“But that’s just the trouble with me. I give myself very good advice, but I very seldom follow it.”Alice in Wonderland
When one makes an error in judgment or commits a crime, intent is often an element used to measure the severity of the actions and the appropriate consequences . A mistake absent intent is just a mistake. A crime one intends to commit is a different animal.
Another measure is how one responds to the discovery of such action. When the mistake or crime becomes known, how one takes responsibility after the fact speaks volumes.
The contrasts could not be more apparent with classified documents in the possession of former President Donald Trump and President Joe Biden. (And apparently former Vice President Pence according to the latest news.)
In Mr. Biden’s case, his aides discovered the documents, notified the Justice Department and the National Archives, then immediately turned the documents over to the appropriate authorities. They went further and invited the Justice Department to conduct their own search of the locations, cooperating fully with access requests.
With Mr. Pence, early indications are he reacted in a similar manner to President Biden, notifying authorities and relinquishing the documents.
Mr. Trump denied he had any documents. Then claimed they were not, in fact, top secret documents but personal papers. Refused to allow the National Archives to search through these “personal” papers and, despite Herculean efforts to get him to cooperate, forced the Justice Department to obtain a Search Warrant.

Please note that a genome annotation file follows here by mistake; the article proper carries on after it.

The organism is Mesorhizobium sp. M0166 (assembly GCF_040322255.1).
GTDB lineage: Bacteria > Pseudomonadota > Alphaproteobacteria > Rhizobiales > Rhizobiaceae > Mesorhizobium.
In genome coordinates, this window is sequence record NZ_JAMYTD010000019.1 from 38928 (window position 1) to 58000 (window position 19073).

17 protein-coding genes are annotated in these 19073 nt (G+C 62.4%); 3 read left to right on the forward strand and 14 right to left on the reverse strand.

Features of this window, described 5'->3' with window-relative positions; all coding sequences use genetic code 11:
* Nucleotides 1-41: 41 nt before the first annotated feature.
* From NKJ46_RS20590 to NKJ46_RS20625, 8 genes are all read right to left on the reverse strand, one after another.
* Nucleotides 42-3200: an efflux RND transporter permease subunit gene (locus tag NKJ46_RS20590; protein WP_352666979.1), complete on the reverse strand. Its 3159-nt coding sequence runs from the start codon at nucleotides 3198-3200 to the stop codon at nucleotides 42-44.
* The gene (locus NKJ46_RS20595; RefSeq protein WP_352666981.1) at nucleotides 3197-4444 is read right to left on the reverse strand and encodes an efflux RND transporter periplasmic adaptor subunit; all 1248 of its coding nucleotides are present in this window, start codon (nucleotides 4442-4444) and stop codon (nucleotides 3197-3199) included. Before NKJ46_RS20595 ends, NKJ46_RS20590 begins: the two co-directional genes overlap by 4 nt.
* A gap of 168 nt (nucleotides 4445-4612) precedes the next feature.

I had many dealings with the US Department of Justice when I was a police officer. And while they have many talented and dedicated individuals doing the day-to-day work, as an entity they are risk-averse. We used to joke the Justice Department policy was, Big cases, Big problems. Little cases, Little problems. No cases, No problems. So for the Attorney General of the United States to authorize an application for a Search Warrant on the residence of a former President of the United States, they had come to a point where they had no other choice.
(On a side note, I would have loved to see the look on the face of the judge when they presented the warrant application. You want to search who?)
And even after the discovery and seizure of documents from Mar-e-Largo, Mr. Trump denied they were classified documents because he “thought” it so.
Here’s the difference in a nutshell with a simple comparison.
If you back into a car in a parking lot, one type of person either waits for the owner, leaves a note with contact information taking responsibility, or calls the police. Another kind of person leaves the scene, tries to coverup the damage to their car, and, when the cops show up, denies it, denies it, denies it.
It wasn’t me! You got the wrong guy. Not my car. I wasn’t there.
One shows character, and the other shows a lack thereof.
Now, with all that said, it is time for a complete revaluation of the process by which those with such access to classified material take it away from the office. Frankly, I suspect a search of many former officeholders might find such material. That is a significant problem.
But it doesn’t mitigate the apparent differences in actions between Mr. Biden and Mr. Trump. One demonstrated the elements of conscience and truth, and the other tried to weasel out of it. Therein lies a big difference.
And in the big scheme of things, this may be the least of Mr. Trump’s “mistakes.” Something, perhaps, a judge could take into consideration during a sentencing hearing.
4 thoughts on “Error in Judgment or Criminal Act?”
Thank you, John
Excellent piece, Joe. And reports are coming out that the careless handling and lack of accountability regarding classified information can be traced all the way back to the Carter administration. I had access to highly classified documents in the military that I still don’t talk about 50 years later. And not once did I even think about taking them off government property.
Thank you, Jim. Clearly we have a broken system